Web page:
A new Ace Hotel becomes part of Toronto’s ‘hotel aissance’

It’s the summer of a hotel aissance.

Last week saw the opening of the highly anticipated Ace Hotel Toronto, all sinewy designed, courtesy of Shim-Sutcliffe, and peekaboo panache thanks to a tucked-away address on Camden Street. It happened just days after an official christening of the equally highly anticipated W Hotel Toronto, complete with a cloud-gazing Skylight Bar and a more striking arrival thanks to Bloor Street coordinates.

Unknown to many? A man has his fingerprints on the history of both hotel brands and that man was on the phone to me recently.

“Ahead of its time,” Brad Wilson said, recalling W’s early days during that first wave of “boutique hotels” (when that concept had just entered the vernacular and would inevitably be corrupted as a term).

He was originally recruited by billionaire investor Barry Sternlicht, who started the hotel chain, a brand-within-a-brand within the wider Starwood hotel groups. Wilson, who is in charge of operations, recalls the opening of the very first W Hotel – the W New York – in 1998, which incidentally was the first hotel ever designed by design maestro David Rockwell (whose fame has grown ever since. and whose portfolio has no shortage of high-profile hotels, restaurants and theater projects around the world).

“It was a small business within a big business, and we saw it get bigger and bigger,” the hotelier continued, his voice steeped in honey and nostalgia. Another time, obviously: a time when trends were much slower than they are today (not the fast metabolism that social media offers) and style wasn’t quite so democratized.

After opening more than 20 W properties and then bouncing around to other gigs when he finally left, in 2011, Wilson ended up with another fast-growing brand, the Ace Hotel group. to be footprint, he became the face — and president — of that company when its founder, Alexander Calderwood, died in 2013.

“We grow and we change, and every ace is an opportunity to evolve. That’s always been Alex’s mind,” Wilson said, reflecting on his old boss’s legacy as he pondered the individuality of each of their hotels. The mountain hipsterdom of the famous Ace in Palm Springs for example. The art deco brio of the newer Ace in New Orleans. Ditto: the Ace’s East-meets-West naturalism in Kyoto (their first outpost in Asia, which opened in the midst of the pandemic).

“We want to be places of discovery,” Wilson added.

Wilson’s own foray into hospitality came early on through his caterer mother, who grew up in Chicago. He called her the sort of “Martha Stewart type” – the kind of woman who would throw a party and “change the wallpaper in the room” – what he learned from her was “how events create memories … bring people together.”

He followed the muse further by studying hotel administration at Cornell and followed that up by taking a job overseeing the famous Oak Room at the Plaza Hotel, which he says at the time still struck him with the “spirit of Truman Capote.” . It is there where he further absorbed the magic of hotels. Somewhere in there, he also spent several years developing Nikko Hotels, an auxiliary brand of Japan Airlines.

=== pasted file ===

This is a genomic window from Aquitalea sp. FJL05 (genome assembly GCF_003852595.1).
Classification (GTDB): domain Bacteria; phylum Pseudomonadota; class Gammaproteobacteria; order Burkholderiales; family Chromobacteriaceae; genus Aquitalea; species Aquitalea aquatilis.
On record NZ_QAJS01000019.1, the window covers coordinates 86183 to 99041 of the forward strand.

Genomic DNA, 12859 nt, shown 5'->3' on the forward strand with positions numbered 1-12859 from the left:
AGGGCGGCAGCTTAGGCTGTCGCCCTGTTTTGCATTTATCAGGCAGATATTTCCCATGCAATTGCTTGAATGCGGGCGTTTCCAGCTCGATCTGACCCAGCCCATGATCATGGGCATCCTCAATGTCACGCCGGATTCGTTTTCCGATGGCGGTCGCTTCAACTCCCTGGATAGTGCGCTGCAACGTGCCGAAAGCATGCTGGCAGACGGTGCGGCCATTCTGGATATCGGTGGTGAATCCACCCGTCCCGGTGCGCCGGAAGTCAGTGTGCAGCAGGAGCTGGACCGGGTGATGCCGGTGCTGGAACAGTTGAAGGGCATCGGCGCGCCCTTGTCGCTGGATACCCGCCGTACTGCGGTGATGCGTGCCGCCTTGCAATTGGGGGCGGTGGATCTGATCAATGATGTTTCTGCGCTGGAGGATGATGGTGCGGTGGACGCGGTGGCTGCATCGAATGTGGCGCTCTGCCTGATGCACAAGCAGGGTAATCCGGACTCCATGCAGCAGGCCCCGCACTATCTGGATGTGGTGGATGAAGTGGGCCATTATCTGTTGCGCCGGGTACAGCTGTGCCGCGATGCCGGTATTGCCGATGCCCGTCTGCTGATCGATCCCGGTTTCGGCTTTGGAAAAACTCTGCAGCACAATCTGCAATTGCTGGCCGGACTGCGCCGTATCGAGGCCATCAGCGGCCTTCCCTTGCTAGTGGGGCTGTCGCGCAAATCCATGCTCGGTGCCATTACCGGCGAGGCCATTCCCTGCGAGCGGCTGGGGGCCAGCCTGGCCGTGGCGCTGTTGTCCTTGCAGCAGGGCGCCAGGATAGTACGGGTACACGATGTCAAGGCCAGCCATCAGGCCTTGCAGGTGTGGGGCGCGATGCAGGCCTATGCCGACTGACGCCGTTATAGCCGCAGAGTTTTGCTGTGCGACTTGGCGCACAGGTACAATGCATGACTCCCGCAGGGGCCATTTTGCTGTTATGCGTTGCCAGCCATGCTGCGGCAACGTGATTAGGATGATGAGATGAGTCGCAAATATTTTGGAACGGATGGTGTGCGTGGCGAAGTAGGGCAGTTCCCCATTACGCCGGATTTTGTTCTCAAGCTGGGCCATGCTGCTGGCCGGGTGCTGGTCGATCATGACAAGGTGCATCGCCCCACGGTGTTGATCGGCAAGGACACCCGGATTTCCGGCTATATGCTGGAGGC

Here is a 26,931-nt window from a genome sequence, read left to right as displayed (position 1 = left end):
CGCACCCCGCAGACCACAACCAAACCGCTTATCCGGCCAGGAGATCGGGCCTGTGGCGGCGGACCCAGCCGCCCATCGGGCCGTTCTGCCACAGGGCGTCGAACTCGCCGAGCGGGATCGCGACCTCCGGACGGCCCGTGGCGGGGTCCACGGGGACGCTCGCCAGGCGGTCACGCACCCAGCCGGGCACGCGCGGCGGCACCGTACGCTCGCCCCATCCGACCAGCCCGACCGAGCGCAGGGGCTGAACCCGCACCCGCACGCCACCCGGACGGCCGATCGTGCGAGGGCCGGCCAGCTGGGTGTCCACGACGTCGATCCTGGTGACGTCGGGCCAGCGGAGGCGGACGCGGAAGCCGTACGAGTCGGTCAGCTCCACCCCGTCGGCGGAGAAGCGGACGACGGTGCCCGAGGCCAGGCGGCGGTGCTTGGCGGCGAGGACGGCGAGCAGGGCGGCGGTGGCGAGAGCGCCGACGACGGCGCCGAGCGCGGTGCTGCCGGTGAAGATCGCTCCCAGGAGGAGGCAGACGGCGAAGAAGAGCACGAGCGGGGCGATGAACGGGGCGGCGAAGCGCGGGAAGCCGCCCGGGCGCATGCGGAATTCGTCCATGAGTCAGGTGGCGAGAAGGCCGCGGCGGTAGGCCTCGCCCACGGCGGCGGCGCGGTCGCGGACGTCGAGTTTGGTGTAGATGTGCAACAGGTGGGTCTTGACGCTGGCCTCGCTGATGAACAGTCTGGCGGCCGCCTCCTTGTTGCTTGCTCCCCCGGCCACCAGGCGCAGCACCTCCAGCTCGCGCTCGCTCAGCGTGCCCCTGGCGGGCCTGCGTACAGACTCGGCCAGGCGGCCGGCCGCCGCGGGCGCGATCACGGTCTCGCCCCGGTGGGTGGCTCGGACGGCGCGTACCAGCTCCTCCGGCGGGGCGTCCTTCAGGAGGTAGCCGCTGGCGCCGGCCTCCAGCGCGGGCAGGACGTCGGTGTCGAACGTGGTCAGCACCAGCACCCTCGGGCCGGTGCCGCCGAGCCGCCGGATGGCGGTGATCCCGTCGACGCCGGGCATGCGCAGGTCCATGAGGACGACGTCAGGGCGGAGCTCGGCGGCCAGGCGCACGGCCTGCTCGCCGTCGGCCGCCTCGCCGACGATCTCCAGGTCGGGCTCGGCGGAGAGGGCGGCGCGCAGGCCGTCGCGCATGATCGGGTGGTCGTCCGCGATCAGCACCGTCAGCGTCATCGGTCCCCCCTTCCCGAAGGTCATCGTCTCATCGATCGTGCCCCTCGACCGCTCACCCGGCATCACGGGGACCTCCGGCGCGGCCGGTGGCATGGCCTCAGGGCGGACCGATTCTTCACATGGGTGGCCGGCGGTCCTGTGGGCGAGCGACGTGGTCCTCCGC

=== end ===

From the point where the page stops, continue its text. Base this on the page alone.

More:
“We focus on international diverse capitals. Toronto was always on our list,” Wilson said, returning to his newest Ace baby.

For their first hotel in Canada, they enticed famed local architects Brigitte Shim and Howard Sutcliffe, the team behind Integral House – the most talked-about house in the city in recent years – who had never worked on a hotel project before.

The brief: to collaborate with Atelier Ace by “emphasizing craft and locating space.” Mainly by embracing the St. Andrews Playground Park, which the 123-room hotel overlooks through a series of sturdy, outsized windows, and also by embracing a kind of timelessness. Indeed, although the building is new, it almost feels like it has always been there.

Good design is modified design: an idea Wilson returns to time and again. Looking back at the original boutique hotels: the Royalton, for example, was created by Ian Schrager, the impresario transformed into a hotelier by impresario. What it offered was “new and great, but it was a show. You were either there or you felt rejected. There wasn’t much room for humanity.” While “the Royalton was designed with ultimate perfection…to me what’s interesting now are the imperfections.”

In terms of the history of hotels over the past 25 years or so, people talk about the Schrager effect (his reimagining of hotels as theater, as fashion, exemplified by places like the Royalton but also the Delano in Miami). But, just as valid, there has been an Ace effect – especially when you consider the ‘third room’ lobbying action that emerged at the Ace in mid-Manhattan at the time, which was home to early gig economy types. felt. A hotel so influential that the area it is in was not commonly known as NoMad (north of Madison) until it became a mainstay there.

Coming out of the pandemic, Wilson sees hotels as social hubs more than ever. “People are people,” he said, talking about the pent-up demand for both travel and connection. The Toronto Ace comes on the heels of another big opening in the hotel portfolio; their new Brooklyn location also opened this summer.

With an on-site restaurant opening on August 9 in our new Ace – called Alder, courtesy of Alo chef Patrick Kriss – and a 14th floor bar called Evangeline, also in the works (I recently had a taster and it seems pretty cool), I was curious: is there a part of the new Toronto hotel that Wilson is most excited about?

Oh, definitely the entrance, he said promptly. “The slap, the bend… the round door, it’s amazing,” he gushed, adding, “We’re really excited to be in Toronto.”

Shinan Govani is a Toronto-based freelance columnist on culture and society. Follow him on Twitter: @shinanovani

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